These results indicate a 1.0–4.1-K range warming for a doubling of CO2 (assuming Gaussian-distributed errors in the observable parameters and a radiative forcing for a doubling of CO2 of 3.7 W m−2). Several state-of-the-art climate models exhibit climate sensitivities closer to the upper bound (Houghton et al. 2001), which would imply a YNET = 1.0 W m−2 K−1. Simply inspecting the range of variations in N and ΔTs in the figures shows that this value is extremely unlikely. It was noticed that climate models underestimate the ERBE decadal variability (Wielicki et al. 2002) in N. Even though this conclusion was based on data from the uncorrected ERBE analysis, our results suggest that this underestimate in variability could be because climate models tend to overestimate the equilibrium climate sensitivity. A climate model with a smaller sensitivity would produce larger variability in N, for the same variability in ΔTs.

Patterns of surface and vertical temperature change and Hadley Centre model results indicate that the Y values found for the ERBE record are likely to be representative of that associated with longer-term climate change scenarios and the equilibrium climate sensitivity. The climate feedback from Mt. Pinatubo time period appears to be different. This means that the Y values derived may not necessarily be applicable to all forcing mechanisms, but it could also mean that short time-scale variability has different feedback properties.

The ERBE scanner record, although it only covers 5 yr, gives some intriguing, but somewhat uncertain, insights into the different components of the climate feedback parameter. In particular, it suggests a near-neutral cloud feedback (by offsetting a negative LW cloud feedback against a positive SW cloud feedback). It also suggests a positive surface albedo feedback. The scanning data show the potential benefits that could arise from 10 or more years of well-calibrated data of this kind.

We believe we have illustrated a powerful technique for determining linear components of climate feedback. Until now, it has been very difficult to assess how realistic a given climate model’s feedback is, as we lacked measures of distinguishing a “good” model from a “bad.” Comparing these ERBE analyses with those from climate models would facilitate such judgments.

Acknowledgments

R. Allan and T. M. Wong are thanked for providing the ERBE data; G. Stenchikov, L. Oman, M. Sato, and G. Myhre are thanked for proving radiative forcing data. PMF would like to thank Martin Manning, Susan Solomon, Keith Shine, Myles Allen, and the MSc climate change class of 2004 for useful discussion and funding from a NERC Advanced Research Fellowship. Work at the Hadley Centre was supported by the U.K. Department for Environment, Food and Rural Affairs under Contract PECD 7/12/37 and by the Government Meteorological Research and Development Programme.

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APPENDIX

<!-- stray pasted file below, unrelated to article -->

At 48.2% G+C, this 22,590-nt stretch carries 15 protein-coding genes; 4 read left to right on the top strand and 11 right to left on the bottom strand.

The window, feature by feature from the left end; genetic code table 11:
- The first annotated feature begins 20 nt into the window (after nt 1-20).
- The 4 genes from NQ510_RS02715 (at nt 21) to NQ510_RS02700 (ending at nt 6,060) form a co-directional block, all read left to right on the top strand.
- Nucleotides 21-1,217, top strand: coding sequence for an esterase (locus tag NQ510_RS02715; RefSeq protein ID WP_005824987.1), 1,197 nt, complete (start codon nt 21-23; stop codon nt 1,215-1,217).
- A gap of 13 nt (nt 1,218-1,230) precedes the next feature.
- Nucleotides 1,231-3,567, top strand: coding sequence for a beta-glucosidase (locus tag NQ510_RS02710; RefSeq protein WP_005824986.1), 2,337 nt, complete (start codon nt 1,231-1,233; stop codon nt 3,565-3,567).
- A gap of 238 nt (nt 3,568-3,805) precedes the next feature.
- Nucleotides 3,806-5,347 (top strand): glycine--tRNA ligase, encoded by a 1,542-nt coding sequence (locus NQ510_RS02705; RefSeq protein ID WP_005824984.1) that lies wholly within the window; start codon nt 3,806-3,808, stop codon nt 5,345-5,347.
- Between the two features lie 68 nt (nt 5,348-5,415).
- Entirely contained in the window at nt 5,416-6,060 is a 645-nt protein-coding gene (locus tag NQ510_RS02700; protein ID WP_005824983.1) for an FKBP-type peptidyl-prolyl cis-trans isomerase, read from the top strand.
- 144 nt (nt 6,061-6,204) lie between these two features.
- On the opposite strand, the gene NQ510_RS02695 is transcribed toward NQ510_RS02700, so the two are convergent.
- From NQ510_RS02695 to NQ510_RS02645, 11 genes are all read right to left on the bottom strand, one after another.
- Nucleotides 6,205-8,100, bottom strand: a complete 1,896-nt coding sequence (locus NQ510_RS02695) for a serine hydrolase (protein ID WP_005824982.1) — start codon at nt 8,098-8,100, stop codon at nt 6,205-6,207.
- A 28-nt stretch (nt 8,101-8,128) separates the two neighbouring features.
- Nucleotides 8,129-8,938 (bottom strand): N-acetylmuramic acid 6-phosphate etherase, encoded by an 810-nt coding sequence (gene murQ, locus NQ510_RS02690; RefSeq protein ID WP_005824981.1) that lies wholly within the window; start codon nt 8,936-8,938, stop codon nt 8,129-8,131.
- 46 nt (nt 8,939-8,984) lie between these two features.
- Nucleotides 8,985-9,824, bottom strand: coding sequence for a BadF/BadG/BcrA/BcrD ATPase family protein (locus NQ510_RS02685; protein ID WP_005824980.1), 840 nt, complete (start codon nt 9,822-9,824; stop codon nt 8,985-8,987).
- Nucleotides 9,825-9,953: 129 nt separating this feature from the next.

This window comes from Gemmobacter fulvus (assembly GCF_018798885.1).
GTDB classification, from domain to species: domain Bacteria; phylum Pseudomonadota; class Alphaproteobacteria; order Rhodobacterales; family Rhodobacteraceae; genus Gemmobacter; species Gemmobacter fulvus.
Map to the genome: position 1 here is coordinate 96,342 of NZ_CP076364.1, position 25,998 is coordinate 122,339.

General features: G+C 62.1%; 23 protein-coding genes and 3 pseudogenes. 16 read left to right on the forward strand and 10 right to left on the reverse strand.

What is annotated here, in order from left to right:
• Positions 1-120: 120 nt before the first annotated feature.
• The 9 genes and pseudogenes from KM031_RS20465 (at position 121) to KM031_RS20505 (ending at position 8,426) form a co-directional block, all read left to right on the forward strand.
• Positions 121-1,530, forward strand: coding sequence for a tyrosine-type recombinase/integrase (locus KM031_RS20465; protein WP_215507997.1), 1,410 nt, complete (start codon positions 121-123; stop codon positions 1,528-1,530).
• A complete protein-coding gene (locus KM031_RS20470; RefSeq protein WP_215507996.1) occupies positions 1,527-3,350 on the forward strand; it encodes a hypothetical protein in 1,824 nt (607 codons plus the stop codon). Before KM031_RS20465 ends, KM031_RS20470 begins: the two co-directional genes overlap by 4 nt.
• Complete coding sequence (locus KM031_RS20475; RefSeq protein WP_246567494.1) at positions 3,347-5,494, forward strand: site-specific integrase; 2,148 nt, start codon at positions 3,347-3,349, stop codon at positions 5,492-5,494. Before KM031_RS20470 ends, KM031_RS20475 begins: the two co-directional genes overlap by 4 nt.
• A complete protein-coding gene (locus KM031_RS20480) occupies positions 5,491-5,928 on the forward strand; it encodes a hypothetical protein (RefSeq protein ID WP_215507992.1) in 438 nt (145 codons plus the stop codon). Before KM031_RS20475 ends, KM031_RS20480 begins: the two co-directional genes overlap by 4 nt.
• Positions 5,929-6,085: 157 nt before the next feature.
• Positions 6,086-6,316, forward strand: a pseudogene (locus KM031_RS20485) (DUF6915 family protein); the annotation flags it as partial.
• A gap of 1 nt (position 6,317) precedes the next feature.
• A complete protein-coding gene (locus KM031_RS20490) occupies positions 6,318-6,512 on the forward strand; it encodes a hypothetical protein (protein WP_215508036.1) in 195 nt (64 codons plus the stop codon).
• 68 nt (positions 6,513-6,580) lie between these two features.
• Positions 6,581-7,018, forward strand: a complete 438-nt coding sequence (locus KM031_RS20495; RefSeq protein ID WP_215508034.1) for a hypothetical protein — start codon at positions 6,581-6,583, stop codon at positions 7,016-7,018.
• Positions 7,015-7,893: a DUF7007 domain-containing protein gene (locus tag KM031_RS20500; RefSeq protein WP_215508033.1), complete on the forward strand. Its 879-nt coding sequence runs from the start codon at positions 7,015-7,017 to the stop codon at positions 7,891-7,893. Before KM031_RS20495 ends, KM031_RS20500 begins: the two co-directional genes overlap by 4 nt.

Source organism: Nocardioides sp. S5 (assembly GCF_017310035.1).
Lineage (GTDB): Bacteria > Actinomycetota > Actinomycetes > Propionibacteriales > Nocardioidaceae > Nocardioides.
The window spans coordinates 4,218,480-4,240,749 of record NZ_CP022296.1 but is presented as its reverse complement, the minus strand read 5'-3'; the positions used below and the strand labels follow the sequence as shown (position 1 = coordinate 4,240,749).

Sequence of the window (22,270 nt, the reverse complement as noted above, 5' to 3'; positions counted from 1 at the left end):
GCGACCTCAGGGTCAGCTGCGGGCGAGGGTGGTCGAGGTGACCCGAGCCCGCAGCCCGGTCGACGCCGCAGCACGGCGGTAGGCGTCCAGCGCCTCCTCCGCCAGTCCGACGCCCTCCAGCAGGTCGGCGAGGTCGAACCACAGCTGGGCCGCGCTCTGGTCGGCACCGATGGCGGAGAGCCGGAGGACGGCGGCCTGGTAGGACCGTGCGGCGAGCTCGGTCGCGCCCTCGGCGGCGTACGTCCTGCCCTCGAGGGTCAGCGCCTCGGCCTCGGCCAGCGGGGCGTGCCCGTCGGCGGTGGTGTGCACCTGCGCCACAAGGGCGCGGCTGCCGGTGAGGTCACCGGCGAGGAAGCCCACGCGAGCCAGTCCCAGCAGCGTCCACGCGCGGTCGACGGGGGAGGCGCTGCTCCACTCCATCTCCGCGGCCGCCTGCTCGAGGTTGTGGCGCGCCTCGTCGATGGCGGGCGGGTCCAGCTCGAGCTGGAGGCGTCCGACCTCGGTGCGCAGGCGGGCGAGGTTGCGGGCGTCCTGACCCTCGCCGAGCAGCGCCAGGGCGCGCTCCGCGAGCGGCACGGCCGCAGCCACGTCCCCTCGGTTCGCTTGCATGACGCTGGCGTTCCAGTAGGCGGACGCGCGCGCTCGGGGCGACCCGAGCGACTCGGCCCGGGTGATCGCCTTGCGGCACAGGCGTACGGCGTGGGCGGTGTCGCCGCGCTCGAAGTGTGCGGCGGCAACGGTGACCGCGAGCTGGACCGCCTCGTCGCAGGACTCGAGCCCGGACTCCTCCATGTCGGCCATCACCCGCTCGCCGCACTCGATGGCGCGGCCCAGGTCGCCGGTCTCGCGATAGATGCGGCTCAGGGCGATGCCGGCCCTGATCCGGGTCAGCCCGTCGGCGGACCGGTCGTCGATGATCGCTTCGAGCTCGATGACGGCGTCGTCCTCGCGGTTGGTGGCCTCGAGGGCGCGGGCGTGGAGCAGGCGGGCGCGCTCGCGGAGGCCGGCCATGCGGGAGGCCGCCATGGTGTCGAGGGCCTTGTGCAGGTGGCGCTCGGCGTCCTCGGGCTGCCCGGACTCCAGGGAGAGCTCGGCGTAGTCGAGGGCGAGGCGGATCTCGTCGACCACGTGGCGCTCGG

Linear Regression and Its Uncertainty

A “robust” technique was used to estimate the errors in our regression analysis. As our datasets are relatively short, robust techniques give a truer estimate of the likely errors (Feigelson and Babu 1992). We generated 10 000 Monte Carlo simulations, subsetting an equal number of random data points from the original dataset, and performing OLS regression for each of these sets. The quoted mean and 95% uncertainty in Y is then derived from the mean and standard deviation of the 10 000 simulated Y values.

The appropriate choice of regression analysis is complicated by the fact that we are unable to determine the error characteristics of QN and ΔTs. An accurate estimate of Y will likely not result even with perfect data, because of unknown intrinsic variations in N or ΔTs, which do not fit the simple linear model. For less than perfectly correlated data, OLS regression of QN against ΔTs will tend to underestimate Y values and therefore overestimate the equilibrium climate sensitivity (see Isobe et al. 1990). However, for a couple of reasons, we believe OLS regression gave a better estimate of climate sensitivity than other approaches examined:

  1. The OLS regression model of y against x assumes no “error” in x. Although we cannot characterize the intrinsic independent variations, or errors, in either QN or ΔTs, we imagine several types of cloud changes could cause QN to vary independently of global-mean surface temperature. It is more difficult to imagine a change in ΔTs that N does not respond to. Isobe et al. (1990) recommend the use of OLS when variation x is the cause of variation in y, which we believe is mostly the case with our data.
  2. OLS regression of QN against ΔTs was found to be the best predictor of the climate sensitivity in the Hadley Centre climate model. Values of Y derived from short 10-yr time series agreed best with the value derived from longer-term datasets (and the climate sensitivity to 2 × CO2) when OLS regression of QN of ΔTs was used. For example, the OLS bisector method applied to HadCM3 simulations of the observational period gave Y = 2.9 ± 0.7 W m−2 K−1, a range that does not include the true value for HadCM3 projections.